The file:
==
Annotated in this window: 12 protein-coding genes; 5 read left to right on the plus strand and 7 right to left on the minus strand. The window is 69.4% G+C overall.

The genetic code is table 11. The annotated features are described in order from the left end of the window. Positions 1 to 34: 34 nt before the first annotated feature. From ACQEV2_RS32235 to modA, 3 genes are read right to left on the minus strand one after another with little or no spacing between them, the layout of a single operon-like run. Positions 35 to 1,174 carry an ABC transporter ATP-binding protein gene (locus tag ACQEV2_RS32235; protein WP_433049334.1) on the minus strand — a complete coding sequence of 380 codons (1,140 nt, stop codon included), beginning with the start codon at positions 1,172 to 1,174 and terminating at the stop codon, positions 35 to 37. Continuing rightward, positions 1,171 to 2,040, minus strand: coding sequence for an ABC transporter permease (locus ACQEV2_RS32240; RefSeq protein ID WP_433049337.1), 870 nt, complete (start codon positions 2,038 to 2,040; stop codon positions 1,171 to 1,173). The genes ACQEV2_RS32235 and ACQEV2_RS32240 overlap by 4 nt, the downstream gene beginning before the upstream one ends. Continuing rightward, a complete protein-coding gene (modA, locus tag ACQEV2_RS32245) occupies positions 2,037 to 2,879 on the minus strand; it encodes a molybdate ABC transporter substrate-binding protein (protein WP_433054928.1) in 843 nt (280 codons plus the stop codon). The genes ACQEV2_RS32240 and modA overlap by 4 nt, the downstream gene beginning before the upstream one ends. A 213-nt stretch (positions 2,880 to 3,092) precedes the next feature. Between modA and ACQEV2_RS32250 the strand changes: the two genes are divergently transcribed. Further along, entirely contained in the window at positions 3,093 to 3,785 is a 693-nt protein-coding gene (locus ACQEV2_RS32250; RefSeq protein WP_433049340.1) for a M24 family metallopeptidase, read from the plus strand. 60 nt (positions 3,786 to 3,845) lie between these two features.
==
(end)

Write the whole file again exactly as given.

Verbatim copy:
Annotated in this window: 12 protein-coding genes; 5 read left to right on the plus strand and 7 right to left on the minus strand. The window is 69.4% G+C overall.

The genetic code is table 11. The annotated features are described in order from the left end of the window. Positions 1 to 34: 34 nt before the first annotated feature. From ACQEV2_RS32235 to modA, 3 genes are read right to left on the minus strand one after another with little or no spacing between them, the layout of a single operon-like run. Positions 35 to 1,174 carry an ABC transporter ATP-binding protein gene (locus tag ACQEV2_RS32235; protein WP_433049334.1) on the minus strand — a complete coding sequence of 380 codons (1,140 nt, stop codon included), beginning with the start codon at positions 1,172 to 1,174 and terminating at the stop codon, positions 35 to 37. Continuing rightward, positions 1,171 to 2,040, minus strand: coding sequence for an ABC transporter permease (locus ACQEV2_RS32240; RefSeq protein ID WP_433049337.1), 870 nt, complete (start codon positions 2,038 to 2,040; stop codon positions 1,171 to 1,173). The genes ACQEV2_RS32235 and ACQEV2_RS32240 overlap by 4 nt, the downstream gene beginning before the upstream one ends. Continuing rightward, a complete protein-coding gene (modA, locus tag ACQEV2_RS32245) occupies positions 2,037 to 2,879 on the minus strand; it encodes a molybdate ABC transporter substrate-binding protein (protein WP_433054928.1) in 843 nt (280 codons plus the stop codon). The genes ACQEV2_RS32240 and modA overlap by 4 nt, the downstream gene beginning before the upstream one ends. A 213-nt stretch (positions 2,880 to 3,092) precedes the next feature. Between modA and ACQEV2_RS32250 the strand changes: the two genes are divergently transcribed. Further along, entirely contained in the window at positions 3,093 to 3,785 is a 693-nt protein-coding gene (locus ACQEV2_RS32250; RefSeq protein WP_433049340.1) for a M24 family metallopeptidase, read from the plus strand. 60 nt (positions 3,786 to 3,845) lie between these two features.